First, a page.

## DEFINITION of 'Jarrow Turnbull Model'

The Jarrow Turnbull credit risk model is one of the first reduced-form models for pricing credit risk. Developed by Robert Jarrow and Stuart Turnbull, the model utilizes multi-factor and dynamic analysis of interest rates to calculate the probability of default. Reduced-form models are one of two approaches to credit risk modeling, the other being structural.

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## BREAKING DOWN 'Jarrow Turnbull Model'

Structural models like the Jarrow Turnbull model assume that the modeler — like a company's managers — has complete knowledge of its assets and liabilities, leading to a predictable default time. Reduced-form models assume that the modeler — like the market — has incomplete knowledge about the company's condition, leading to an inaccessible default time. Structural models, often called "Merton" models, after the Nobel Laureate academic Robert C. Merton, are single-period models which derive their probability of default from the random variations in the unobservable value of a firm's assets. Because structural models are rather sensitive to the many assumptions underlying their design, Jarrow concluded that for pricing and hedging, reduced-form models are the preferred methodology.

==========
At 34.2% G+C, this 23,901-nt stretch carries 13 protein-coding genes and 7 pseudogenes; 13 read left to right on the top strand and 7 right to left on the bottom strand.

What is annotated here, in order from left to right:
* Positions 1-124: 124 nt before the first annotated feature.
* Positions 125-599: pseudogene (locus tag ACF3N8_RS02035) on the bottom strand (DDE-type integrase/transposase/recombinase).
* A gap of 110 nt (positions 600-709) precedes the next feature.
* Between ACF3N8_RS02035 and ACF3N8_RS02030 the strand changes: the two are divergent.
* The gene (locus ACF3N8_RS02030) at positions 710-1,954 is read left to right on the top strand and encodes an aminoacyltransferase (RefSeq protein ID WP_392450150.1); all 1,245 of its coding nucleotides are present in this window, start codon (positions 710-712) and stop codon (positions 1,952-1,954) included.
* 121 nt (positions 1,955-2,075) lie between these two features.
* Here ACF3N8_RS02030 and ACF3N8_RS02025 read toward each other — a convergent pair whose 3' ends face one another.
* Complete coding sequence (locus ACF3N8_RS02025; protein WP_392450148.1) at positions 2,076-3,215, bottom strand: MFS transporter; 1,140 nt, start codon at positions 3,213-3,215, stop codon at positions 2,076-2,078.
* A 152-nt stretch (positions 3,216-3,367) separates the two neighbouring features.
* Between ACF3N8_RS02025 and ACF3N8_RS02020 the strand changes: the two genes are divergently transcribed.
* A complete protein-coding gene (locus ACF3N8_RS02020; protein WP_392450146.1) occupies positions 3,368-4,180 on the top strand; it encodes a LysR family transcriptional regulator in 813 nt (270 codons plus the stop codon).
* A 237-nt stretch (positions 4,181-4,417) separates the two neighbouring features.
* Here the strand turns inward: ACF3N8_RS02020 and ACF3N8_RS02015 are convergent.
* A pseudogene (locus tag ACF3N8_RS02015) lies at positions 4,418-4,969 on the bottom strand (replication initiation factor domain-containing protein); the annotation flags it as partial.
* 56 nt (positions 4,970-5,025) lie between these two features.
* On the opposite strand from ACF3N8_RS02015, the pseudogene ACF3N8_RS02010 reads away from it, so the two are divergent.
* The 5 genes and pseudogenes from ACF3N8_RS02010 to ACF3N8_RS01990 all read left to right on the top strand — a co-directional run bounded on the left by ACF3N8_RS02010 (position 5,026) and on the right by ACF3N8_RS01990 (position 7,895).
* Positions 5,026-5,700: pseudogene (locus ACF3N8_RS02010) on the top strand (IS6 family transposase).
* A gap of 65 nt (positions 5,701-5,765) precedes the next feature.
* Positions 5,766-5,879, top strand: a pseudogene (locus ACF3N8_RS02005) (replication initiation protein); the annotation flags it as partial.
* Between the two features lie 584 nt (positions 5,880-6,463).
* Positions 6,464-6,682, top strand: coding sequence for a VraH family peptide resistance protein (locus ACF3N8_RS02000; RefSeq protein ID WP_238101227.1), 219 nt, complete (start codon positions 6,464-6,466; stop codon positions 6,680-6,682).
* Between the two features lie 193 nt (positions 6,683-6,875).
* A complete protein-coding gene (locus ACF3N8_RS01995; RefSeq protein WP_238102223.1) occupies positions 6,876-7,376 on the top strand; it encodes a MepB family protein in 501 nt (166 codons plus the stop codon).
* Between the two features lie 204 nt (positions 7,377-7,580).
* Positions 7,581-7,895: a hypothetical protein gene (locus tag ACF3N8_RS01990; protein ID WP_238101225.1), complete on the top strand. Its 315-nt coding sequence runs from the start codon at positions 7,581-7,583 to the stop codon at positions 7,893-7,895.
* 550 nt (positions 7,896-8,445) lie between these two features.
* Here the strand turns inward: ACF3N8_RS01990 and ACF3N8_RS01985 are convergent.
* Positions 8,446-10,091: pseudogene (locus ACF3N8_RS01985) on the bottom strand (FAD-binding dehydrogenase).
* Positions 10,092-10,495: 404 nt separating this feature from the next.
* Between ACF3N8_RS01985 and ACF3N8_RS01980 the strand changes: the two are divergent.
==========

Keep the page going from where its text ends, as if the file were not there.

In reality, credit risk scoring is a highly advanced field, involving both complex math and high octane computing. Most banks and credit rating agencies will use a combination of structural and reduced-form models, as well as proprietary variants, to assess credit risk. Structural models offer the built-in advantage of offering a link between the credit quality of a firm and the firm’s economic and financial conditions established Merton’s model. The Jarrow Turnbull reduced-form models utilize some of the same information but account for certain market parameters, as well as knowledge of a firm’s financial condition at a point in time.

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